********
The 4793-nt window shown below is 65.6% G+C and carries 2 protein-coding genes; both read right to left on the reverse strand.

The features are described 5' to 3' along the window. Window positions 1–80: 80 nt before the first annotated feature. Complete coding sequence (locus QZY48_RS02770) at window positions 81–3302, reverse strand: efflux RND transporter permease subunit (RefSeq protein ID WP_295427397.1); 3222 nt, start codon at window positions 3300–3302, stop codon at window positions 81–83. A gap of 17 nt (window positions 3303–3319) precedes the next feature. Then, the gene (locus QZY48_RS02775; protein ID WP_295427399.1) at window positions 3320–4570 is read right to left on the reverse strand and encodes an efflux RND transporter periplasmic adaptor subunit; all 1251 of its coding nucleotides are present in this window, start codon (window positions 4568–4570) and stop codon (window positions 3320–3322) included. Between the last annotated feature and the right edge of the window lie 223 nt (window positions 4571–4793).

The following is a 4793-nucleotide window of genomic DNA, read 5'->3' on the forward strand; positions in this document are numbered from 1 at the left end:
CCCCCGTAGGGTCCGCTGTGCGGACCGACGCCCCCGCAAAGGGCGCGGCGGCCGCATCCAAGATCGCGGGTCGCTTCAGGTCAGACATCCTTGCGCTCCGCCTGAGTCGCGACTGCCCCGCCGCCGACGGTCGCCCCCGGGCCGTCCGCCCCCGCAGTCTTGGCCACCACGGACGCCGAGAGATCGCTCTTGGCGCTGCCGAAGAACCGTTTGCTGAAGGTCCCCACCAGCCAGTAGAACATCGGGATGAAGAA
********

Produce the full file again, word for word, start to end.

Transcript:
The 4793-nt window shown below is 65.6% G+C and carries 2 protein-coding genes; both read right to left on the reverse strand.

The features are described 5' to 3' along the window. Window positions 1–80: 80 nt before the first annotated feature. Complete coding sequence (locus QZY48_RS02770) at window positions 81–3302, reverse strand: efflux RND transporter permease subunit (RefSeq protein ID WP_295427397.1); 3222 nt, start codon at window positions 3300–3302, stop codon at window positions 81–83. A gap of 17 nt (window positions 3303–3319) precedes the next feature. Then, the gene (locus QZY48_RS02775; protein ID WP_295427399.1) at window positions 3320–4570 is read right to left on the reverse strand and encodes an efflux RND transporter periplasmic adaptor subunit; all 1251 of its coding nucleotides are present in this window, start codon (window positions 4568–4570) and stop codon (window positions 3320–3322) included. Between the last annotated feature and the right edge of the window lie 223 nt (window positions 4571–4793).

The following is a 4793-nucleotide window of genomic DNA, read 5'->3' on the forward strand; positions in this document are numbered from 1 at the left end:
CCCCCGTAGGGTCCGCTGTGCGGACCGACGCCCCCGCAAAGGGCGCGGCGGCCGCATCCAAGATCGCGGGTCGCTTCAGGTCAGACATCCTTGCGCTCCGCCTGAGTCGCGACTGCCCCGCCGCCGACGGTCGCCCCCGGGCCGTCCGCCCCCGCAGTCTTGGCCACCACGGACGCCGAGAGATCGCTCTTGGCGCTGCCGAAGAACCGTTTGCTGAAGGTCCCCACCAGCCAGTAGAACATCGGGATGAAGAA